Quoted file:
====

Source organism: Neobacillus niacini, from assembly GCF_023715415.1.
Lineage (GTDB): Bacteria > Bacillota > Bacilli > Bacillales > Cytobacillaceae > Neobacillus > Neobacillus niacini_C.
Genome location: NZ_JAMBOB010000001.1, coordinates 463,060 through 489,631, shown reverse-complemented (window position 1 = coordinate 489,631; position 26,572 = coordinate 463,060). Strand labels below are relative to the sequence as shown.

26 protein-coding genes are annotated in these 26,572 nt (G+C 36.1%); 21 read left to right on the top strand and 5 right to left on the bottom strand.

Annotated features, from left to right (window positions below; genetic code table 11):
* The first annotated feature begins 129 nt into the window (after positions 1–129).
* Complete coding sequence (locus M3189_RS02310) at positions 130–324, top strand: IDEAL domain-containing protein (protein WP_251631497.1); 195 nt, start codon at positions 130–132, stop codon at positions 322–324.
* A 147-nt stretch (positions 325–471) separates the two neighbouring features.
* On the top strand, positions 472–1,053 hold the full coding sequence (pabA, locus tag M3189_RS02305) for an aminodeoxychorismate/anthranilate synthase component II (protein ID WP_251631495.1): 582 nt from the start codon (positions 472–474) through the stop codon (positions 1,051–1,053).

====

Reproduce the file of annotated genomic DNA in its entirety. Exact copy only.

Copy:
Source organism: Neobacillus niacini, from assembly GCF_023715415.1.
Lineage (GTDB): Bacteria > Bacillota > Bacilli > Bacillales > Cytobacillaceae > Neobacillus > Neobacillus niacini_C.
Genome location: NZ_JAMBOB010000001.1, coordinates 463,060 through 489,631, shown reverse-complemented (window position 1 = coordinate 489,631; position 26,572 = coordinate 463,060). Strand labels below are relative to the sequence as shown.

26 protein-coding genes are annotated in these 26,572 nt (G+C 36.1%); 21 read left to right on the top strand and 5 right to left on the bottom strand.

Annotated features, from left to right (window positions below; genetic code table 11):
* The first annotated feature begins 129 nt into the window (after positions 1–129).
* Complete coding sequence (locus M3189_RS02310) at positions 130–324, top strand: IDEAL domain-containing protein (protein WP_251631497.1); 195 nt, start codon at positions 130–132, stop codon at positions 322–324.
* A 147-nt stretch (positions 325–471) separates the two neighbouring features.
* On the top strand, positions 472–1,053 hold the full coding sequence (pabA, locus tag M3189_RS02305) for an aminodeoxychorismate/anthranilate synthase component II (protein ID WP_251631495.1): 582 nt from the start codon (positions 472–474) through the stop codon (positions 1,051–1,053).